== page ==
My thanks to Judi Van Gorder for years of work on this fine PMO resource.

Cannot begin to write one of these, because the concepts of a tonal flat or sharp is not within my grasp, even though I can find audio samples on Wikipedia.

Star Sevlin

Star Sevlin is an invented shape poem that is supposed to form a star when centered on the page. It is found in Pathways for the Poet by Viola Berg 1977 and was created by Lilliann Mathilda Svenson.  The only example I found on the Internet today  (1/30/2015) was a contest winner in 1951.

The Star Sevlin is:
 a heptastich, a poem in 7 lines.
 iambic syllabic, iambic  4/6/8/6/8/6/4 syllables per line.
 rhymed, rhyme scheme abbcaca.
 centered on the page.

My example

First One in 50 Years (Star Sevlin)

I don’t know why
this form is called a star
and not Svenson’s. That’s how things are.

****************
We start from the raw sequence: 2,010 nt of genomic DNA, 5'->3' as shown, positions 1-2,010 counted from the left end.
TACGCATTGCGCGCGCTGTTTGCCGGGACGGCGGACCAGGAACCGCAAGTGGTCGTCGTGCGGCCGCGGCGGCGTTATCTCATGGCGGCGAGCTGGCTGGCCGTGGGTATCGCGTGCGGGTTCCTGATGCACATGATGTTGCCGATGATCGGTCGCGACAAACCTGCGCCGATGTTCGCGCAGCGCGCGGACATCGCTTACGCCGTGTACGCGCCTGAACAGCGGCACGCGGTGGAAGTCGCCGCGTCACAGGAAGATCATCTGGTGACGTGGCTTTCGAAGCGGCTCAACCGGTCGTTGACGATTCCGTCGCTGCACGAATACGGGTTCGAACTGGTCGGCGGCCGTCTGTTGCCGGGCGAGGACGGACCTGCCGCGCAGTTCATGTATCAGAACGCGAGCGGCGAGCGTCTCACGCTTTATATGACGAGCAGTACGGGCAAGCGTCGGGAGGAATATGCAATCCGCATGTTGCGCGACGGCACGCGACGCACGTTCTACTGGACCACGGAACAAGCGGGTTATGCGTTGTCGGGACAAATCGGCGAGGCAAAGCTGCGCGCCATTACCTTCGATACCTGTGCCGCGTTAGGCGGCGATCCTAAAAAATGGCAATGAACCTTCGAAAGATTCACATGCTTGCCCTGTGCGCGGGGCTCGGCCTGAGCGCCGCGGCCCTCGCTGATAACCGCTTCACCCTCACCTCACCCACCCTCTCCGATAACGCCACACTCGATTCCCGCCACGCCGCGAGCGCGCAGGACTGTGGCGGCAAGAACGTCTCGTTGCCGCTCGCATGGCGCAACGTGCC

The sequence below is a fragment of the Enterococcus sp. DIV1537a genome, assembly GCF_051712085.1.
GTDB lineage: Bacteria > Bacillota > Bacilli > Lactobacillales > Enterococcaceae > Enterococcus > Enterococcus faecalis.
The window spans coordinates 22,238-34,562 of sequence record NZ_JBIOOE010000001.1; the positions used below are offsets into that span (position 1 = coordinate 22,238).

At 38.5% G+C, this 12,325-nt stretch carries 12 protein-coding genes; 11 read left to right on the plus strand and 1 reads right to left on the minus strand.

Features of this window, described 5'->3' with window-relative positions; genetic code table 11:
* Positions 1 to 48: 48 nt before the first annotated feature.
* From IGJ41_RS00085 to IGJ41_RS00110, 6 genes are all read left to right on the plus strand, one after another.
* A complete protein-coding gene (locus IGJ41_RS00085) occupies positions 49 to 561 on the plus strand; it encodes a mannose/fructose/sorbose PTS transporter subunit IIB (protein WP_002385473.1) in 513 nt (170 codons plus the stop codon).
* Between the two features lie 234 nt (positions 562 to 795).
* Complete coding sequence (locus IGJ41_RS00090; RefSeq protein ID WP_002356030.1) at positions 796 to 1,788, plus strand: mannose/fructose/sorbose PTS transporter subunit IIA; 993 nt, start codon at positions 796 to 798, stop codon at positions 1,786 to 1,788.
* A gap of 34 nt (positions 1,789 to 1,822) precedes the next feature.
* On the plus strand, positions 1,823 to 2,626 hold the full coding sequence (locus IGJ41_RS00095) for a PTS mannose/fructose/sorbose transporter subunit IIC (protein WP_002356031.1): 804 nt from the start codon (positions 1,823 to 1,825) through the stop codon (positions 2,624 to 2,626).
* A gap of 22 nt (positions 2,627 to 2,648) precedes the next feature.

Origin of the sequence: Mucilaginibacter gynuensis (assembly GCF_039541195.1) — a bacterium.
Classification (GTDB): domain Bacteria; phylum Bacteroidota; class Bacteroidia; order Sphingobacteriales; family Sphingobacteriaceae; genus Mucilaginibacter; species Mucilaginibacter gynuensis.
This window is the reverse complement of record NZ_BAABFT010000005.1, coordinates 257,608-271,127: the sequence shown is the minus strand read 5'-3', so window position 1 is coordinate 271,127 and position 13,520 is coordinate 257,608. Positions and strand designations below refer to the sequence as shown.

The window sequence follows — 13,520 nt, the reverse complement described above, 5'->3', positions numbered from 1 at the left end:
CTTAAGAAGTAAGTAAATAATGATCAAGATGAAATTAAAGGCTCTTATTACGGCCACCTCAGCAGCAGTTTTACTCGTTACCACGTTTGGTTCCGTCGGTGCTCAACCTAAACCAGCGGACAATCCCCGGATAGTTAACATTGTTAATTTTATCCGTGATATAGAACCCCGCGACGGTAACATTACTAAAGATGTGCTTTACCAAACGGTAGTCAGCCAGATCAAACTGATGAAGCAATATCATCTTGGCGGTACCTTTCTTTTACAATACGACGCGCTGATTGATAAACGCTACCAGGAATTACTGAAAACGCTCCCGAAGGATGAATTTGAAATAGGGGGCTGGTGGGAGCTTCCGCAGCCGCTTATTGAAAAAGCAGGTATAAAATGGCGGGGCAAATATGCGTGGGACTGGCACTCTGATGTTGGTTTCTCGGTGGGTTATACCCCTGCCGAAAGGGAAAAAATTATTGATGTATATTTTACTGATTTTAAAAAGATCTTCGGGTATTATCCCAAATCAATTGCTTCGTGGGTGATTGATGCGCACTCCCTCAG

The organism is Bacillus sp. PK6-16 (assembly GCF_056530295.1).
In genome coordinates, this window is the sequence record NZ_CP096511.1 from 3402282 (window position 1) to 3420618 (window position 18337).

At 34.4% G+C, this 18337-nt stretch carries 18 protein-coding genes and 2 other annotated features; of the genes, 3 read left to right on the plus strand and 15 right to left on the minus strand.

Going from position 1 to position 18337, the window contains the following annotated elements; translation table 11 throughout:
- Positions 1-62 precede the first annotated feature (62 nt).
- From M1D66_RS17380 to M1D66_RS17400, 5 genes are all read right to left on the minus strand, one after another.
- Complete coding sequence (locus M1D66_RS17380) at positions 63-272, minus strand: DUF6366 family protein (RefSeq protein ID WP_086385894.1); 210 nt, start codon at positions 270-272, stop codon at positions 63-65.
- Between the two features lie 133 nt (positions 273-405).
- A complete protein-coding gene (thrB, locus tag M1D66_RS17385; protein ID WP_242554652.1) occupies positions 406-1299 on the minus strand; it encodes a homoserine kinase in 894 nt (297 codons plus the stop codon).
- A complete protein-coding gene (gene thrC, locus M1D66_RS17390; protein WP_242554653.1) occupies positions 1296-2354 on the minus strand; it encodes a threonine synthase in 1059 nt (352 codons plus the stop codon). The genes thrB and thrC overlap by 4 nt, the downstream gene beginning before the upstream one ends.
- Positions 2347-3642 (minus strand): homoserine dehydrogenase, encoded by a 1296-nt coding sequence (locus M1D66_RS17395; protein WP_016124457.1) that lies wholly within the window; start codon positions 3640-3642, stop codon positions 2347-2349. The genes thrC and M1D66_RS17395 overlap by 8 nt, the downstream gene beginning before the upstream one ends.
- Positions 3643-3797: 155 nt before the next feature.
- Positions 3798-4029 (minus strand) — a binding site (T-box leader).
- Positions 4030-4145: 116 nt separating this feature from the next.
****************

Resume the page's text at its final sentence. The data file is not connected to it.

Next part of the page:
There isn’t much to find
Good samples are in short supply
Thus my blog was designed
lest old forms die.

© Lawrencealot – January 30, 2015

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Star Sevlin

Lilit

Thai poetry.

• The Lilit is an alternating Raay and Kloang verse. Usually the Raay is used to describe the action and the Kloang is the dialogue.

The Lilit is:
○ stanzaic, alternating Raay couplets with Kloang quatrains.
○ syllabic, the couplets are 5 syllable lines and the quatrains are L1-L3 7 syllable lines and L4 is a 9 syllable line.
○ couplets composed with a chain, linking the lines of the couplet and linking the stanzas.
○ rhymed, composed with cross, interlaced and end rhyme .

x x x x a
a x x x b

b x x x c x d
x x x x d x c
x x x x d x e
x x x x c x x x e

e x x x f
f x x x g

g x x x h x i
x x x x i x h
x x x x i x j
x x x x h x x x j

Pasted fromhttp://www.poetrymagnumopus.com/index.php?showtopic=1035#chann
My thanks to Judi Van Gorder for years of work on this fine PMO resource.
Chain: A series of verses or stanzas in which the last word of the verse or stanza is repeated as the first word of the next verse or stanza.

Cross rhyme: When the end word rhymes with a word in the middle of the next line

Interlaced rhyme A word in the middle of one line rhymes with a word in the middle of another.

My example

Nuance (Lilit)

Stop and take a look.
Look at what I’ve found.